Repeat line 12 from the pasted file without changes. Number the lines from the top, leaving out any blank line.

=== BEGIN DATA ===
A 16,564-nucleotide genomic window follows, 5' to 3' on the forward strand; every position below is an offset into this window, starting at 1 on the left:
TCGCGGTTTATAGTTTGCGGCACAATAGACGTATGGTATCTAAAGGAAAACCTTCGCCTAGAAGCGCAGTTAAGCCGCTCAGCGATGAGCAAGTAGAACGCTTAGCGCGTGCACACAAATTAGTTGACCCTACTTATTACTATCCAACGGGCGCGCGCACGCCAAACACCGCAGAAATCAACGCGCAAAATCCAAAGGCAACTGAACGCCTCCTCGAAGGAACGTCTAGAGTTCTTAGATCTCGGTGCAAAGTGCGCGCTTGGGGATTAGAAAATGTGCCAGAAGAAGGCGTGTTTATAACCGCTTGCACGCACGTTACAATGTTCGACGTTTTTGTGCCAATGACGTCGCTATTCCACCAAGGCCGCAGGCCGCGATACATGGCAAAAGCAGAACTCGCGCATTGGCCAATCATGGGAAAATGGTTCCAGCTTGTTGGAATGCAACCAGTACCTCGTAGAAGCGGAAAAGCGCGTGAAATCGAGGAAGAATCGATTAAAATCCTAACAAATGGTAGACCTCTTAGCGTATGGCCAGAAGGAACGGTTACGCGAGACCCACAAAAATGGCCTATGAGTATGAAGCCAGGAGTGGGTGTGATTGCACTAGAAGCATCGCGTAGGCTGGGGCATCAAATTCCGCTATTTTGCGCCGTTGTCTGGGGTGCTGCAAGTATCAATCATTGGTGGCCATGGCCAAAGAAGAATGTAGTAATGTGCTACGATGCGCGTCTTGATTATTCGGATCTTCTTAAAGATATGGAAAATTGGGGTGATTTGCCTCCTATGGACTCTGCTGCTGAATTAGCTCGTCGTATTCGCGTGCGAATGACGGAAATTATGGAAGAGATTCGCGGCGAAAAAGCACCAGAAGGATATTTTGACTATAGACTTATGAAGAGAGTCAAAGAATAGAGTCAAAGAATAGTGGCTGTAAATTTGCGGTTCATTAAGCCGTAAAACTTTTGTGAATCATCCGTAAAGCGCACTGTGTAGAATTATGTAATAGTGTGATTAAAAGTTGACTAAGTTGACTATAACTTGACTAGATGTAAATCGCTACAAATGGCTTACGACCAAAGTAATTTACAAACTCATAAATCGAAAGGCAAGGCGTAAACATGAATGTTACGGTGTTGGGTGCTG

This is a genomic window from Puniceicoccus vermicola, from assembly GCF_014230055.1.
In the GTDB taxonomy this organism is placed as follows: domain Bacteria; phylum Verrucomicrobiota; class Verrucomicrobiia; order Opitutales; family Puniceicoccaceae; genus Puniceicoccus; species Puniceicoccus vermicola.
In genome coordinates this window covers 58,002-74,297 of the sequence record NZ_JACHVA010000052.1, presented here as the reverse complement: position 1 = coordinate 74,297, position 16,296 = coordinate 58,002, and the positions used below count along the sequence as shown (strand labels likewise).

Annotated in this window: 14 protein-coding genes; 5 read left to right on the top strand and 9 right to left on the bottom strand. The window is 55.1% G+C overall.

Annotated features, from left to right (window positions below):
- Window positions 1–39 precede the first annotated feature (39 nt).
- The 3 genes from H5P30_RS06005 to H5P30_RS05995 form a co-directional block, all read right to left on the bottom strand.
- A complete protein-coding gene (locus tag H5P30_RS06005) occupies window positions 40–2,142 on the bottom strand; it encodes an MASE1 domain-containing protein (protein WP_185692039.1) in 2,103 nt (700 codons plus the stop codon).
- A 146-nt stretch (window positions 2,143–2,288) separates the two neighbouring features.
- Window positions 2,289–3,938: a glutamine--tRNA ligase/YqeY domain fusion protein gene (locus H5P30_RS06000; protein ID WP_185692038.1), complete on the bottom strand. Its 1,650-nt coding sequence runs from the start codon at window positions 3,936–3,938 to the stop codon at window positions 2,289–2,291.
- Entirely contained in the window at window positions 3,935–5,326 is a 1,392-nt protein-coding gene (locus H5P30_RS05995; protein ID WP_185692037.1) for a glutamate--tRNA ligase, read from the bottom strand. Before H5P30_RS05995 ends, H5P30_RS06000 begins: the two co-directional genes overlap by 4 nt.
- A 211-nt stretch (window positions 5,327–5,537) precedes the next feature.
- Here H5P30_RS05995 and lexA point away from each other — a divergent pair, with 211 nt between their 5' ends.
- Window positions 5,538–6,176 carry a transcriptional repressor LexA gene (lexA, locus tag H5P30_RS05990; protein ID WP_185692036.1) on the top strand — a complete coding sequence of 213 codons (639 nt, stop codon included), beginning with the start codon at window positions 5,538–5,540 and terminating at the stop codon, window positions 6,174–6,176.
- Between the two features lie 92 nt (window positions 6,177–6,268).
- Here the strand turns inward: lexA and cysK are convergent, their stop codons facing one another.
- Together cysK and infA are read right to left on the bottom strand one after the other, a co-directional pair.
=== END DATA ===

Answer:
- Window positions 2,289–3,938: a glutamine--tRNA ligase/YqeY domain fusion protein gene (locus H5P30_RS06000; protein ID WP_185692038.1), complete on the bottom strand. Its 1,650-nt coding sequence runs from the start codon at window positions 3,936–3,938 to the stop codon at window positions 2,289–2,291.